In a London-based open-label, uncontrolled study by Carhart-Harris and colleagues, 20 patients with moderate or severe major treatment-resistant depression each received two doses of psilocybin.16 All participants had a history of unsuccessful treatment of no less than two different anti-depressant medications. Psilocybin was administered at a moderate dose, and one week later followed by a high dose. Marked reductions in depressive symptoms were observed for the first 5 weeks post-treatment, and results remained positive at 3 and 6 months.16 As this was an open-label trial with no control condition, limited conclusions can be drawn about treatment efficacy. Further research utilizing double-blind randomized control trials are needed.
Bogenschutz and colleagues, in a proof-of-concept study, assessed the effect of psilocybin treatment in 10 patients with DSM-IV-established diagnosis of alcohol dependence.17 Psilocybin was given at two separate occasions, first at week 4 (moderate-high dose) and again at week 8 (high dose) in addition to 12 weeks of Motivational Enhancement Therapy. The change in drinking behavior (change in percent heavy drinking days) served as the primary study outcome. Abstinence did not increase significantly in the first 4 weeks of treatment, before participants had received psilocybin, but increased significantly following psilocybin administration.17 Limitations of this study include small sample size, lack of a control group, and lack of biological verification of alcohol use.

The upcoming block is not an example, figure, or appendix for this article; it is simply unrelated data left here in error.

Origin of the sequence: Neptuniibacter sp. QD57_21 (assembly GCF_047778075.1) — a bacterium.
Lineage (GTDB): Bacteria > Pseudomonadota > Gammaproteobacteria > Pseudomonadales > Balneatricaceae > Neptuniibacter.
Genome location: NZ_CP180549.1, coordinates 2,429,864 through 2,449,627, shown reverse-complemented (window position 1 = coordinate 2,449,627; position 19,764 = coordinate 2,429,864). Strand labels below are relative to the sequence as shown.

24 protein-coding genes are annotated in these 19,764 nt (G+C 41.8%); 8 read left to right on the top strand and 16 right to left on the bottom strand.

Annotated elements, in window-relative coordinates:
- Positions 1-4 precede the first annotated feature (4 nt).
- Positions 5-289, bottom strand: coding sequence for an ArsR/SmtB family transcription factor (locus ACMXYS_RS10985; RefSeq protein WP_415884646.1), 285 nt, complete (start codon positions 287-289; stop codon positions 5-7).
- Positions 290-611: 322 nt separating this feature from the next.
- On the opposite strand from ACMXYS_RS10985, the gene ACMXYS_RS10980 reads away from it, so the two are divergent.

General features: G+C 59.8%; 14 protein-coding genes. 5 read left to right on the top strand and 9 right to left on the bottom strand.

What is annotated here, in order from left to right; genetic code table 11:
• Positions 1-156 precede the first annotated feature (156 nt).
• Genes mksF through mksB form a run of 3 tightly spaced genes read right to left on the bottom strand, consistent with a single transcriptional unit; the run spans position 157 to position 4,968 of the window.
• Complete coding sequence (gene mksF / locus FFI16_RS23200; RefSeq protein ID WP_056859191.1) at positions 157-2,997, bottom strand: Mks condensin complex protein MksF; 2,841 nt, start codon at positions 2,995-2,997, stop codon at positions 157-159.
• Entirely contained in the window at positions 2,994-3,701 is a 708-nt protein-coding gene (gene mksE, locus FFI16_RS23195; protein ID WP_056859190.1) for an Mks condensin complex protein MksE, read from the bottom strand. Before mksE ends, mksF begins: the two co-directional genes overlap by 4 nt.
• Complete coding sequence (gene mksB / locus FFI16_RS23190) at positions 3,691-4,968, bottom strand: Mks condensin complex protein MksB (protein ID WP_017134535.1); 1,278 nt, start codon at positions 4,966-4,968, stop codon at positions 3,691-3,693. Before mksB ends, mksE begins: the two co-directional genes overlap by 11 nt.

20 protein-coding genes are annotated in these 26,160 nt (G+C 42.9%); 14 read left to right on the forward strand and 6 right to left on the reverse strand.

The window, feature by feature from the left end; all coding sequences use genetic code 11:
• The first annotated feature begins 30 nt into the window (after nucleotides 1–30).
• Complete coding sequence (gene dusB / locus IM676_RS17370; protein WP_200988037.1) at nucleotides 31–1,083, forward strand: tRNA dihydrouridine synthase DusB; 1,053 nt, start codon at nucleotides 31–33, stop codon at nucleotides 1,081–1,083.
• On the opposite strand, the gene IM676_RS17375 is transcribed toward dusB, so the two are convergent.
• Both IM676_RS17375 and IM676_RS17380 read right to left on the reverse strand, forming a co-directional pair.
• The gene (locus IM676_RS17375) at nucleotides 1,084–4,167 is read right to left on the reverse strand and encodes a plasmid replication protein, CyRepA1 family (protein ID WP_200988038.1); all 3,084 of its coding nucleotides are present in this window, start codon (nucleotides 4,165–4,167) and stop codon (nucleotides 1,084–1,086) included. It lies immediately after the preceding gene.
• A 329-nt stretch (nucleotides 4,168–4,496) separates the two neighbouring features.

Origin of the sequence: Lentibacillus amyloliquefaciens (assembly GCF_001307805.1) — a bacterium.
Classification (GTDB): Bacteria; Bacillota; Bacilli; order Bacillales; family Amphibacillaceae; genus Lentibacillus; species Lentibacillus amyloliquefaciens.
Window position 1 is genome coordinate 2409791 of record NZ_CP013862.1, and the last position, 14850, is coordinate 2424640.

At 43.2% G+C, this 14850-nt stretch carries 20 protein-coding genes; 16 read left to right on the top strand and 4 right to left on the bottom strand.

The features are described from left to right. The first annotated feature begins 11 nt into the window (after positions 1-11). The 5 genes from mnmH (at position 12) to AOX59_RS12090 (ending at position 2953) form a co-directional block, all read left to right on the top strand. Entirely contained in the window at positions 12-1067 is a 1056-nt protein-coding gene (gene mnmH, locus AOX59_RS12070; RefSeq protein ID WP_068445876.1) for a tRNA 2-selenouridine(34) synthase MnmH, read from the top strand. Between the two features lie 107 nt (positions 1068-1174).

In another study, researchers examined the feasibility and safety of using psilocybin treatment to treat smoking dependence.18 Fifteen nicotine-dependent smokers were included in the trial. The study consisted of a 15-week course of smoking cessation treatment. Participants attended four weekly meetings during which Cognitive-Behavioral Therapy was delivered. At week 5, participants were administered a moderate dose of psilocybin. Participants continued meeting weekly with study staff and received another dose of psilocybin at week 7 and optionally again at week 13. Changes in smoking between study intake and 6-month follow-up were examined using biomarkers and self-reports of cigarettes per day. At 6 months' follow-up, 12 of the 15 participants were abstinent, and compared to baseline, all participants showed significant reductions in self-reported daily smoking, urine cotinine, and breath carbon monoxide at this time point.18 In a follow-up paper by the same authors, 67% (10/15) of the participants were still abstinent after 12-months (confirmed by levels of urine cotinine and breath carbon monoxide) with 9 of them abstinent at subsequent long-term follow-up (mean 30 months post-first psilocybin session). Seven of the nine reported continuous abstinence since first psilocybin session.19 However, the small sample size and the open-label design of the original study and the follow-up paper does not allow for definitive conclusions regarding the efficacy of psilocybin.